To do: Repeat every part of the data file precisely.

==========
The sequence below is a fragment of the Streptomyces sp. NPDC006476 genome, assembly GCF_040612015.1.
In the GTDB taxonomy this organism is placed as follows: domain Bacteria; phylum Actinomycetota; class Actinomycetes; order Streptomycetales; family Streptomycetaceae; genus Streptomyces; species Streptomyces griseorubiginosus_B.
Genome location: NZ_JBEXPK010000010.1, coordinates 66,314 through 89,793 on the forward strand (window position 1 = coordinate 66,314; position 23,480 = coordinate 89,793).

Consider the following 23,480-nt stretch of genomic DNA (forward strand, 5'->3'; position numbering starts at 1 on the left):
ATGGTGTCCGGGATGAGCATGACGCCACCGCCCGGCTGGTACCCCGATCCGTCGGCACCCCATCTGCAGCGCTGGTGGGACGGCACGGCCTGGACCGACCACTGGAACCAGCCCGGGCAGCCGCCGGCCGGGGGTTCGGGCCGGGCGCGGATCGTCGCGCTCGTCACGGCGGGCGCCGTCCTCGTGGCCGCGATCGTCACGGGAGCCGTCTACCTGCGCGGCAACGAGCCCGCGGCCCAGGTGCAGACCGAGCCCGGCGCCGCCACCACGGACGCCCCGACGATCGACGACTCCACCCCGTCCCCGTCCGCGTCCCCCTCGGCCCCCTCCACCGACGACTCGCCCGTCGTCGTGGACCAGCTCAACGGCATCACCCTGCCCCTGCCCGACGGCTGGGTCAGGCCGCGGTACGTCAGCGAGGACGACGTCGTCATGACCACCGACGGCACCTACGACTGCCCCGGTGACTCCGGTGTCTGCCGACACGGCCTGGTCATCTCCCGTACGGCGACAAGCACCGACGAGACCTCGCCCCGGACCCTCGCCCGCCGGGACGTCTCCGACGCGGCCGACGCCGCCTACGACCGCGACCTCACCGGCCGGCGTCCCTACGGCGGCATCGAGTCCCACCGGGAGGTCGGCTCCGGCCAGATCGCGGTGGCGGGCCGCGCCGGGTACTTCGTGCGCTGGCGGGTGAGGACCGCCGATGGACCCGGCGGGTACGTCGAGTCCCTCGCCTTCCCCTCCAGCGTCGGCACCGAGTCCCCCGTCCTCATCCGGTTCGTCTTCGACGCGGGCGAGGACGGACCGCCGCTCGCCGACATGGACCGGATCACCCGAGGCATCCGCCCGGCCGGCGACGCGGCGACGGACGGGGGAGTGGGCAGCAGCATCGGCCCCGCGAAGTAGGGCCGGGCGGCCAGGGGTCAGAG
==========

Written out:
The sequence below is a fragment of the Streptomyces sp. NPDC006476 genome, assembly GCF_040612015.1.
In the GTDB taxonomy this organism is placed as follows: domain Bacteria; phylum Actinomycetota; class Actinomycetes; order Streptomycetales; family Streptomycetaceae; genus Streptomyces; species Streptomyces griseorubiginosus_B.
Genome location: NZ_JBEXPK010000010.1, coordinates 66,314 through 89,793 on the forward strand (window position 1 = coordinate 66,314; position 23,480 = coordinate 89,793).

Consider the following 23,480-nt stretch of genomic DNA (forward strand, 5'->3'; position numbering starts at 1 on the left):
ATGGTGTCCGGGATGAGCATGACGCCACCGCCCGGCTGGTACCCCGATCCGTCGGCACCCCATCTGCAGCGCTGGTGGGACGGCACGGCCTGGACCGACCACTGGAACCAGCCCGGGCAGCCGCCGGCCGGGGGTTCGGGCCGGGCGCGGATCGTCGCGCTCGTCACGGCGGGCGCCGTCCTCGTGGCCGCGATCGTCACGGGAGCCGTCTACCTGCGCGGCAACGAGCCCGCGGCCCAGGTGCAGACCGAGCCCGGCGCCGCCACCACGGACGCCCCGACGATCGACGACTCCACCCCGTCCCCGTCCGCGTCCCCCTCGGCCCCCTCCACCGACGACTCGCCCGTCGTCGTGGACCAGCTCAACGGCATCACCCTGCCCCTGCCCGACGGCTGGGTCAGGCCGCGGTACGTCAGCGAGGACGACGTCGTCATGACCACCGACGGCACCTACGACTGCCCCGGTGACTCCGGTGTCTGCCGACACGGCCTGGTCATCTCCCGTACGGCGACAAGCACCGACGAGACCTCGCCCCGGACCCTCGCCCGCCGGGACGTCTCCGACGCGGCCGACGCCGCCTACGACCGCGACCTCACCGGCCGGCGTCCCTACGGCGGCATCGAGTCCCACCGGGAGGTCGGCTCCGGCCAGATCGCGGTGGCGGGCCGCGCCGGGTACTTCGTGCGCTGGCGGGTGAGGACCGCCGATGGACCCGGCGGGTACGTCGAGTCCCTCGCCTTCCCCTCCAGCGTCGGCACCGAGTCCCCCGTCCTCATCCGGTTCGTCTTCGACGCGGGCGAGGACGGACCGCCGCTCGCCGACATGGACCGGATCACCCGAGGCATCCGCCCGGCCGGCGACGCGGCGACGGACGGGGGAGTGGGCAGCAGCATCGGCCCCGCGAAGTAGGGCCGGGCGGCCAGGGGTCAGAG